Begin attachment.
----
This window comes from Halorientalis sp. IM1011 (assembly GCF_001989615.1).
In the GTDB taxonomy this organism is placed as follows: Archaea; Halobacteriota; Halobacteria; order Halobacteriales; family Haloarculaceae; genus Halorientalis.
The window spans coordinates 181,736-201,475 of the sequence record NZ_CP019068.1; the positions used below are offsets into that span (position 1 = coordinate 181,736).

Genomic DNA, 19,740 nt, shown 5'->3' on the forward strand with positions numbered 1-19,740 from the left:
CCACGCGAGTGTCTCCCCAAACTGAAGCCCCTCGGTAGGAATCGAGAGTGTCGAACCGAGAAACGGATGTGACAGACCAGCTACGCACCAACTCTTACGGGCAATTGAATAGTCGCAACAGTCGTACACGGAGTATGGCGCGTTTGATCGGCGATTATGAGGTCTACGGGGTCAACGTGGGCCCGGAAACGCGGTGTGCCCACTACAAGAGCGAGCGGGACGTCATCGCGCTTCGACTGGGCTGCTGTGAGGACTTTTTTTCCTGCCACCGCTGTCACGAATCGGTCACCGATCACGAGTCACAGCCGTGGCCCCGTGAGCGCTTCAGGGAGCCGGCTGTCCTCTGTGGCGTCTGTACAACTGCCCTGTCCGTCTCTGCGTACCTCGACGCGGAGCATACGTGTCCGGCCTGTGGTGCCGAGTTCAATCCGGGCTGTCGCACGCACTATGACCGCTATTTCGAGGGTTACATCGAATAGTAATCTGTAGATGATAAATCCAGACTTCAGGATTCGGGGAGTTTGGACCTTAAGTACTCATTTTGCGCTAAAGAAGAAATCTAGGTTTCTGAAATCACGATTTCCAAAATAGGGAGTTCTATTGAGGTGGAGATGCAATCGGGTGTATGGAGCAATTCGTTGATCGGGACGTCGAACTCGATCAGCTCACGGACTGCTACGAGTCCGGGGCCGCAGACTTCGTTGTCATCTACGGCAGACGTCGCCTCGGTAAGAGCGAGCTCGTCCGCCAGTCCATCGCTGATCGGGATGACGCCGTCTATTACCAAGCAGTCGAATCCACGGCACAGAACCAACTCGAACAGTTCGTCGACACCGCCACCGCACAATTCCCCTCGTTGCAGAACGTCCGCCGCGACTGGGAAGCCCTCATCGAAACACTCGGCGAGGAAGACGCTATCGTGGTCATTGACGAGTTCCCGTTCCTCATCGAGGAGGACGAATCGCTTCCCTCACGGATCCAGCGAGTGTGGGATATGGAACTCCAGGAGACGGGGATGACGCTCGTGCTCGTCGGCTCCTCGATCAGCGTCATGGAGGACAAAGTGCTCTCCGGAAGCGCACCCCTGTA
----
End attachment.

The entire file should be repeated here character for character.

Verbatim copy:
This window comes from Halorientalis sp. IM1011 (assembly GCF_001989615.1).
In the GTDB taxonomy this organism is placed as follows: Archaea; Halobacteriota; Halobacteria; order Halobacteriales; family Haloarculaceae; genus Halorientalis.
The window spans coordinates 181,736-201,475 of the sequence record NZ_CP019068.1; the positions used below are offsets into that span (position 1 = coordinate 181,736).

Genomic DNA, 19,740 nt, shown 5'->3' on the forward strand with positions numbered 1-19,740 from the left:
CCACGCGAGTGTCTCCCCAAACTGAAGCCCCTCGGTAGGAATCGAGAGTGTCGAACCGAGAAACGGATGTGACAGACCAGCTACGCACCAACTCTTACGGGCAATTGAATAGTCGCAACAGTCGTACACGGAGTATGGCGCGTTTGATCGGCGATTATGAGGTCTACGGGGTCAACGTGGGCCCGGAAACGCGGTGTGCCCACTACAAGAGCGAGCGGGACGTCATCGCGCTTCGACTGGGCTGCTGTGAGGACTTTTTTTCCTGCCACCGCTGTCACGAATCGGTCACCGATCACGAGTCACAGCCGTGGCCCCGTGAGCGCTTCAGGGAGCCGGCTGTCCTCTGTGGCGTCTGTACAACTGCCCTGTCCGTCTCTGCGTACCTCGACGCGGAGCATACGTGTCCGGCCTGTGGTGCCGAGTTCAATCCGGGCTGTCGCACGCACTATGACCGCTATTTCGAGGGTTACATCGAATAGTAATCTGTAGATGATAAATCCAGACTTCAGGATTCGGGGAGTTTGGACCTTAAGTACTCATTTTGCGCTAAAGAAGAAATCTAGGTTTCTGAAATCACGATTTCCAAAATAGGGAGTTCTATTGAGGTGGAGATGCAATCGGGTGTATGGAGCAATTCGTTGATCGGGACGTCGAACTCGATCAGCTCACGGACTGCTACGAGTCCGGGGCCGCAGACTTCGTTGTCATCTACGGCAGACGTCGCCTCGGTAAGAGCGAGCTCGTCCGCCAGTCCATCGCTGATCGGGATGACGCCGTCTATTACCAAGCAGTCGAATCCACGGCACAGAACCAACTCGAACAGTTCGTCGACACCGCCACCGCACAATTCCCCTCGTTGCAGAACGTCCGCCGCGACTGGGAAGCCCTCATCGAAACACTCGGCGAGGAAGACGCTATCGTGGTCATTGACGAGTTCCCGTTCCTCATCGAGGAGGACGAATCGCTTCCCTCACGGATCCAGCGAGTGTGGGATATGGAACTCCAGGAGACGGGGATGACGCTCGTGCTCGTCGGCTCCTCGATCAGCGTCATGGAGGACAAAGTGCTCTCCGGAAGCGCACCCCTGTA